Now that the career of CC Sabathia, future Hall of Famer, is officially over, we decided to write a thank you letter to the big man himself.
I haven’t cried during a Yankee game in a long time. But seeing CC Sabathia walk off that mound after a failed warm-up pitch, and seeing that big man cry, sent me over the edge. CC had been a staple in New York for 11 years. I don’t know where this team would be right now without the help of CC. This article is a big thank you to our big man.
Before I get into the big part of the story, let us take a look at what CC did for the Yankees in his 11 seasons with the team. In those years with the Yankees, he was 134-88 with a 3.81 ERA and struck out 1700 batters. What makes this really impressive is that CC had to become a brand new pitcher mid-way through his contract. He had to ditch the power fastball and move to the cutter. That isn’t easy at all, but you did it and we thank you. These are just some thoughts that the writers at Unhinged Yankees have to say about you.
Thank you CC, for showing us what it means to be a Yankee. You are one tough man. Throughout this entire season, we got to learn a lot more about what type of pain you went through each day in that knee. You said that the pain was at an 8/10 daily, and you pitched with that. You said in your recent R2C2 episode that it took you about 2.5 hours just to get yourself on the mound to pitch for us. You very well could have just quit like many people would have in your situation, but you didn’t, and we thank you for not giving up. This season you said that the pain often reached 10/10 levels. But you still pitched a few innings with that. Thank you for not quitting when you almost died this offseason. But to me what really stood out was what you did in ALCS game 4 this year. You dislocated your shoulder, tore your labrum, tore your rotator cuff, and tore your bicep tendon. Now, I’ve torn my labrum pitching in a game, and I just like you, somehow found the strength to throw more pitches after that. But my injury doesn’t come close to yours. You threw three more pitches with your shoulder all messed up and when Stevie comes out to check on you, you could have come out of the game. But you didn’t. You threw the most hyped up practice of all time. With 50,000 fans cheering you on, you threw one last pitch off the mound and had to be taken off the field when we all know you wanted to at least get Springer out. You pitched until your body couldn’t take it anymore, which is the most perfect way for you to go out. You left it all on the field. We love you CC and we will miss you.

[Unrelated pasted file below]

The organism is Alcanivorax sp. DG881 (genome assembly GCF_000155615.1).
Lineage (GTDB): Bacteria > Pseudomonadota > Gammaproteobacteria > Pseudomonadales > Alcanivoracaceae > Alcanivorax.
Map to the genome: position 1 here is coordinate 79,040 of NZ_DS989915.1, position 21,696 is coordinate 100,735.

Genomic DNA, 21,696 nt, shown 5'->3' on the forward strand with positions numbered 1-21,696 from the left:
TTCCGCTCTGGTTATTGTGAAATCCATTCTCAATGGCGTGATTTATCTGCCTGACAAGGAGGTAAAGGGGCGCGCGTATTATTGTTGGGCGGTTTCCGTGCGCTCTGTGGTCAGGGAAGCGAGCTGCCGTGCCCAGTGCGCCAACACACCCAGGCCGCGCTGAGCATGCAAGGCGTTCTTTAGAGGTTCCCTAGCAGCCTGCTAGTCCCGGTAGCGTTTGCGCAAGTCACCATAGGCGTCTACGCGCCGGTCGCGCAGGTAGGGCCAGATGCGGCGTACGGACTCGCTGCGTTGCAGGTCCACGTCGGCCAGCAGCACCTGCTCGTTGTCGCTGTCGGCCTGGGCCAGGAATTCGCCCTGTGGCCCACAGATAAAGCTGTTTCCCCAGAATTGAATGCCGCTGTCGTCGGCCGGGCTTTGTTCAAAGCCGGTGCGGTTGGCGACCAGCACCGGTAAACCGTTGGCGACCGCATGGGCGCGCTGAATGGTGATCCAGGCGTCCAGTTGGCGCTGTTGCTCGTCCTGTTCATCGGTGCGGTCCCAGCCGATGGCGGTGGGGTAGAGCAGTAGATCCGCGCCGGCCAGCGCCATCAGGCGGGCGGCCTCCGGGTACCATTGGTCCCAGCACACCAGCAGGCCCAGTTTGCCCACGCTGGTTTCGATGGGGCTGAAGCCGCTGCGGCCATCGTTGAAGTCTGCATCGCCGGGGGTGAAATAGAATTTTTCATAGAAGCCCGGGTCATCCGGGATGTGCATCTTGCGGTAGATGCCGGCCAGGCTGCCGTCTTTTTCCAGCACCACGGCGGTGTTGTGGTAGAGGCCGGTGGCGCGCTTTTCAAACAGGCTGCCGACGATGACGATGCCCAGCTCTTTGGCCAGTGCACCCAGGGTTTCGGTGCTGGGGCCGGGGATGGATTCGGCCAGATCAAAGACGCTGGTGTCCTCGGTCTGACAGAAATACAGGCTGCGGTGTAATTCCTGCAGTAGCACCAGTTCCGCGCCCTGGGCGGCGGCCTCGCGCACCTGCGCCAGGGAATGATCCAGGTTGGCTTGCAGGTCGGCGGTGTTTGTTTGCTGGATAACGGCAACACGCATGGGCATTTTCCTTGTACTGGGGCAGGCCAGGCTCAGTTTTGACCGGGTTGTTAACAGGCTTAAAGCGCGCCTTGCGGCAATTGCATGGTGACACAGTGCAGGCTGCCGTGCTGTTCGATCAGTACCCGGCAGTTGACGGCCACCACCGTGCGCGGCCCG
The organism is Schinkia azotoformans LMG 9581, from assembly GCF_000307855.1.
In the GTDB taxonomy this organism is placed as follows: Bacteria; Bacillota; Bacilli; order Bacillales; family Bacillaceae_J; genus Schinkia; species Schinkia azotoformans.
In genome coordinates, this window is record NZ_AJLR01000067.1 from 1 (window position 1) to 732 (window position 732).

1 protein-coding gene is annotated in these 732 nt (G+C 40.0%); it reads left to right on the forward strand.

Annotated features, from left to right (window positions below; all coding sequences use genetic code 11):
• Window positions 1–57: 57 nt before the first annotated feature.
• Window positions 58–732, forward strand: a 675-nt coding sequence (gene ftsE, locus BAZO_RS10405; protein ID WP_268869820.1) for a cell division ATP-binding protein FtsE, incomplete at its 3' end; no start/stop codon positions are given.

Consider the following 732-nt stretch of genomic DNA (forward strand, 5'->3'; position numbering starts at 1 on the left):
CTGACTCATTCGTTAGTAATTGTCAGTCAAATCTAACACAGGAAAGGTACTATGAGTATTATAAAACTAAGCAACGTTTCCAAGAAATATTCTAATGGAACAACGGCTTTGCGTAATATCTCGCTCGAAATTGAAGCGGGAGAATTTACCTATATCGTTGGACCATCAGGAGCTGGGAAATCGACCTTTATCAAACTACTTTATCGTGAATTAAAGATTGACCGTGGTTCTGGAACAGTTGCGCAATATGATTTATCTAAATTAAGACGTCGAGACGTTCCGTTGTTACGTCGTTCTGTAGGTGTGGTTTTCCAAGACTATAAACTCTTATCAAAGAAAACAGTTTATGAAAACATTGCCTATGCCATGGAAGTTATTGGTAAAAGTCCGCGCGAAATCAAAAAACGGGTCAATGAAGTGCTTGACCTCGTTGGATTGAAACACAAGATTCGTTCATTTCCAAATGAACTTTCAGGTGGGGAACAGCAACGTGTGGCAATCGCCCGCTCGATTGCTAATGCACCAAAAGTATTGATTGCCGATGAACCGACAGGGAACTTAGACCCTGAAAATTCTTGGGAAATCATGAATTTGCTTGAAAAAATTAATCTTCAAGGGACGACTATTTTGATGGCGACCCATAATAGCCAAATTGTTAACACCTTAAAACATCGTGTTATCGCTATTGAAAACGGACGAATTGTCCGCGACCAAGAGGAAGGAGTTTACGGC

I was in attendance for Game 4 of the ALCS when CC threw his last career pitch before exiting due to injury. Watching CC walk off the field for the very last time is perhaps my most profound memory from any of the dozens upon dozens of Yankees games I’ve attended in my lifetime. I started following the team when I was 8 or 9 years old, right around 2010-2011. While I understood the importance of Derek Jeter and Mariano Rivera’s retirements due to their significant places in baseball history, CC’s retirement hit me in a different type of way. I watched Jeter and Rivera basically only towards the end of their careers- with CC, I followed him through the ups and downs of it all, essentially through his whole Yankees tenure. I remember his dominance in 2011 and 2012, and also remember his struggles both on the field and off of it from around 2013-2016, when he failed to produce on the field and even had to check himself into rehab after recognizing that he couldn’t allow his alcoholism to get the best of him. CC’s career resurgence is one of the things I’ll always remember about the amazing 2017 Yankees season, rekindling my love of my very first favorite Yankees pitcher.
There’s no shortage of ways to describe CC- legendary, historic, charitable, fierce, the list is endless- but the one word that will always come to mind when I think of CC is warrior. Pitching through an exorbitant amount of injuries, especially the knee pain CC put up with, is something that a lot of players would (understandably) take as a sign that it was time to retire and say goodbye to the game they loved. To know that CC’s shoulder got completely torn apart in ALCS Game 4 but he continued to pitch through it and literally had to taken off the field by the trainer is certainly a sad finish to his career, but in a way it perfectly exemplifies CC as a player and as a person. He loved baseball, the Yankees and the city of New York so much that he refused to give in and take himself out of the game, even though his body was already in significant pain. That, above all, is what I’ll always remember CC for. Hats off to CC on a remarkable career, and I wish him nothing but the best in retirement.